Rome Aloise Corruption Hearing Continues March 16

Disgraced International Union Vice President Rome Aloise will finally face the music on the corruption charges against him. His hearing began today and will wrap on March 16.

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Today extensive charges against IBT Vice President Rome Aloise were read at the start of the hearing in San Francisco.

Aloise is accused of taking illegal employer gifts, negotiating sham contracts, and illegally interfering in a local union election.

The corruption charges were filed against him on February 10, 2016. But Aloise has maneuvered and delayed to avoid a hearing for 13 months.

Today, the presiding judge, Independent Review Officer Barbara S. Jones, stated she expects to conclude the corruption hearing on Thursday, after she questioned attorneys on how long they need. She then adjourned the hearing until Thursday morning.

Veteran anti-corruption investigator Charles Carberry is presenting the case on behalf of the Independent Investigations Officer. Carberry intends to question Aloise, and will rely on the extensive record and depositions to prove his case.

Edward McDonald leads Aloise’s team of lawyers, and stated he would call three witnesses. Two of them are the CEO and a labor relations official for the Gillig Corporation, which employs some 600 members of Local 853, headed by Aloise.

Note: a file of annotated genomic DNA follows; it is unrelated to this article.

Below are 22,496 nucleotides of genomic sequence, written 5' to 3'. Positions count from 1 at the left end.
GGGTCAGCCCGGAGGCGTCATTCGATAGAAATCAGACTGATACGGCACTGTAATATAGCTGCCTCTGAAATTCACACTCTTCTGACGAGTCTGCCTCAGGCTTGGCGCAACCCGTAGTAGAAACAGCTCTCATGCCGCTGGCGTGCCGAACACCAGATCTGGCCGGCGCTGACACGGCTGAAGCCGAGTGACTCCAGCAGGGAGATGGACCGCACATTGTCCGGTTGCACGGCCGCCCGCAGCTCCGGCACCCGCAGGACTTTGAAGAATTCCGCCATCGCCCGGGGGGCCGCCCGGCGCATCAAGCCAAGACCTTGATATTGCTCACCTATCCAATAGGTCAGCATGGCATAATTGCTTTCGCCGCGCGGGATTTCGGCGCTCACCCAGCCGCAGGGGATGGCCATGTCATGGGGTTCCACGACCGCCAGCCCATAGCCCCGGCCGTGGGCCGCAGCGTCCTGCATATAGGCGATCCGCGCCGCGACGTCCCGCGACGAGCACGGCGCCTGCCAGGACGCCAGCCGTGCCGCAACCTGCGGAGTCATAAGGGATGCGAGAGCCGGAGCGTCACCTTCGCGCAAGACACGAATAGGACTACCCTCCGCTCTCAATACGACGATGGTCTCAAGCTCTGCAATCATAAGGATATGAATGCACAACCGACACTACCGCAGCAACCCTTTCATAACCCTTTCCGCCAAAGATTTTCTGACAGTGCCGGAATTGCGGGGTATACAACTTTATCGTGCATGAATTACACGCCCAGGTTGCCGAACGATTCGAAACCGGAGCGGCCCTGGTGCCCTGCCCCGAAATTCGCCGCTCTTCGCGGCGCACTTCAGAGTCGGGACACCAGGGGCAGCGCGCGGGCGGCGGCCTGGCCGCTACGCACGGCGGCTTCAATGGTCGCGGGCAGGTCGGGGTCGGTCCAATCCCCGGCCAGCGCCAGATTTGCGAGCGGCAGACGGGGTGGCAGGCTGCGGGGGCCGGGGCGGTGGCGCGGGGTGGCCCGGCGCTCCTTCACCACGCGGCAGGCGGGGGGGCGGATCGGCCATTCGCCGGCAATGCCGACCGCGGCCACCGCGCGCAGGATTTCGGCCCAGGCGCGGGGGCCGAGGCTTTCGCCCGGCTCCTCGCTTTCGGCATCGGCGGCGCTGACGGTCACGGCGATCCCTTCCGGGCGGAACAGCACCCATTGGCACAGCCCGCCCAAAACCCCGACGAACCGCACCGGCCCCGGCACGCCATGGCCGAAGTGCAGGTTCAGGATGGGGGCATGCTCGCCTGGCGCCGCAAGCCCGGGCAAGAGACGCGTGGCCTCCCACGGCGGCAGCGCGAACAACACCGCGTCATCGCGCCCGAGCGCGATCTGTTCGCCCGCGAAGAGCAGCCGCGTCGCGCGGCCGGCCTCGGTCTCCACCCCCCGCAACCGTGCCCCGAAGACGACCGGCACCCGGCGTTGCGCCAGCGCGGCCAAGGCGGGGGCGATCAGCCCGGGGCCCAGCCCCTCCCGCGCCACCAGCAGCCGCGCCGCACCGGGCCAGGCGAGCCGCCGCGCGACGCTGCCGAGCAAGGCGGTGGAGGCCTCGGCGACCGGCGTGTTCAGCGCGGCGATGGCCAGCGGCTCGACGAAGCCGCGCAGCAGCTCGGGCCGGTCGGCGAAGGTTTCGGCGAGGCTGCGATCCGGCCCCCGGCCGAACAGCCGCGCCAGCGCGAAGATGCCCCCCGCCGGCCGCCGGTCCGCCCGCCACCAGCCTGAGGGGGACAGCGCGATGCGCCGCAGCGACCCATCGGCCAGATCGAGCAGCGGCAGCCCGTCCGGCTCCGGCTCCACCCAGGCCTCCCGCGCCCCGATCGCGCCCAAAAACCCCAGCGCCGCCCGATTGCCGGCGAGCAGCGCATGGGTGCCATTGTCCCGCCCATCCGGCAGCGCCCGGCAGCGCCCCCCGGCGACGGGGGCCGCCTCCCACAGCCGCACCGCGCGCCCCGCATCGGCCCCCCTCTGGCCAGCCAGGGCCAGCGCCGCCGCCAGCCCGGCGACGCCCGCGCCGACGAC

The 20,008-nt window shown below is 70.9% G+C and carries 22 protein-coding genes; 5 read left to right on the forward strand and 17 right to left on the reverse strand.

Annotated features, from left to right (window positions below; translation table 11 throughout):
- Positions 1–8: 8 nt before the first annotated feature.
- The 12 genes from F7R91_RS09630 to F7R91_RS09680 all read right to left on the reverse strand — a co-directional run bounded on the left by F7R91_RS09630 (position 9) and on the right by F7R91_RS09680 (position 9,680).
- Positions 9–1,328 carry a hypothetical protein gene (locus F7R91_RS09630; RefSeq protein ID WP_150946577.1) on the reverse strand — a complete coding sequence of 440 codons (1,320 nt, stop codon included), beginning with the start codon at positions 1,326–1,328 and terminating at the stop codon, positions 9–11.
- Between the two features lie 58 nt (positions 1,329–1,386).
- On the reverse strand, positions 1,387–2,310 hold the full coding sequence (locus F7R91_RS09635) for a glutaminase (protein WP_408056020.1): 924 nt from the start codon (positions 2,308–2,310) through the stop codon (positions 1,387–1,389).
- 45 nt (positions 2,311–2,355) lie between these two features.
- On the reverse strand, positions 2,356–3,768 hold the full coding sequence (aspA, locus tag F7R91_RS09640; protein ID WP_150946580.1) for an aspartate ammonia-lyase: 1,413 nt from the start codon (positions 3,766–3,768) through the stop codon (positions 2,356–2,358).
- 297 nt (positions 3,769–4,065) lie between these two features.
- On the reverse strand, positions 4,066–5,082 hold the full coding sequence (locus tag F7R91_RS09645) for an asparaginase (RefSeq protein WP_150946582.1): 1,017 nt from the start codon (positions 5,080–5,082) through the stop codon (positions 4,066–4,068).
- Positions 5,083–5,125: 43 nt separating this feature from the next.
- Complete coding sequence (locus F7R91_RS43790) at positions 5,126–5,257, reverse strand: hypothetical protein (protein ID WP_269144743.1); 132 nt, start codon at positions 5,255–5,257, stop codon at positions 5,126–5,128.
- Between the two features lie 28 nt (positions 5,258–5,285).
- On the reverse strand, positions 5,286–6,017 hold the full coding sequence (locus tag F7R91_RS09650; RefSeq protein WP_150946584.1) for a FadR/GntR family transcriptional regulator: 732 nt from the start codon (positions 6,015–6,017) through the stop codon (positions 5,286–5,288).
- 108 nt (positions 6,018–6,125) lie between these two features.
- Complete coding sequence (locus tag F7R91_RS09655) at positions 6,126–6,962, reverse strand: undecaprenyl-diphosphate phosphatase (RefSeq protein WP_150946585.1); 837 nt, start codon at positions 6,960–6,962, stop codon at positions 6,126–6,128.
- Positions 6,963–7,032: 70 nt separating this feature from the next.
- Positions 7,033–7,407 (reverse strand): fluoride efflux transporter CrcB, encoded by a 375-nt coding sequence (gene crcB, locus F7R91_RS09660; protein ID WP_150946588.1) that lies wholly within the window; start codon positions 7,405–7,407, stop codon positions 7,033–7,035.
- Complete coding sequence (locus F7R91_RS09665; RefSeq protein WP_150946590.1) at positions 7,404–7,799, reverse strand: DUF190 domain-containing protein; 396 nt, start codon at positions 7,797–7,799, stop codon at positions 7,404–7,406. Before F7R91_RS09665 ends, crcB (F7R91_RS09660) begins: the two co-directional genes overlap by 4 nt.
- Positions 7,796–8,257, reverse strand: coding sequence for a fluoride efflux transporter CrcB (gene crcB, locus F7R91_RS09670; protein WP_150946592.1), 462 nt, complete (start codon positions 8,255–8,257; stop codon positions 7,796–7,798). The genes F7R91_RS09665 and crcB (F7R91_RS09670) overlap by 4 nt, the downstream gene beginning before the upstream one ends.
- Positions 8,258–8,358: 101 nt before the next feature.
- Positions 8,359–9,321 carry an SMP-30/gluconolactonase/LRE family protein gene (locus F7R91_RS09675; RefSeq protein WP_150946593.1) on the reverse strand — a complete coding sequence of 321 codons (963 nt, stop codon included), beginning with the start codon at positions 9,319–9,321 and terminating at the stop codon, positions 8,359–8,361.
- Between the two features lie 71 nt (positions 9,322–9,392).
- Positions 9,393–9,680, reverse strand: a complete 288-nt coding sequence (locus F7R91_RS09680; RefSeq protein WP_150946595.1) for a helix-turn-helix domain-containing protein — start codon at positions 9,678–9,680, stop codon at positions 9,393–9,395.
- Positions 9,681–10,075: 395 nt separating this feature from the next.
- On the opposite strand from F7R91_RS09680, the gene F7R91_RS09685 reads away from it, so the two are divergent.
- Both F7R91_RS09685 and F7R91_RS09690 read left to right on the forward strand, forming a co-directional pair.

McDonald’s clients include one of the nation’s largest waste management corporations (major Teamster employers), domestic and foreign bank officials, a member of the Saudi royal family, and the former chairman and deputy chairman of the Russian Securities Commission.

It seems appropriate that Aloise has corporate bosses and a corporate lawyer leading his defense.

Aloise was repeatedly caught asking employers for gifts and favors during contract negotiations, including at Southern Wine and Spirits where emails from corporate executives revealed how Aloise sold out members and then secured free tickets to a Playboy party at the Super Bowl.

Aloise is also charged with negotiating a sham contract with Charles Bertucio, an investment firm owner who took Hoffa-Hall officials to sporting events and on European golf junkets. Hoffa-Hall officials later allegedly rigged the bidding at a Teamster benefit fund to award Bertucio the lucrative business.

Two hours before the hearing started, a small group of Teamster officials loyal to Aloise put jackets and other objects on every chair in the hearing room to block members from attending.

An alert Teamster sister got to the hearing early and secured a number of more chairs so that members were not locked out of the hearing.

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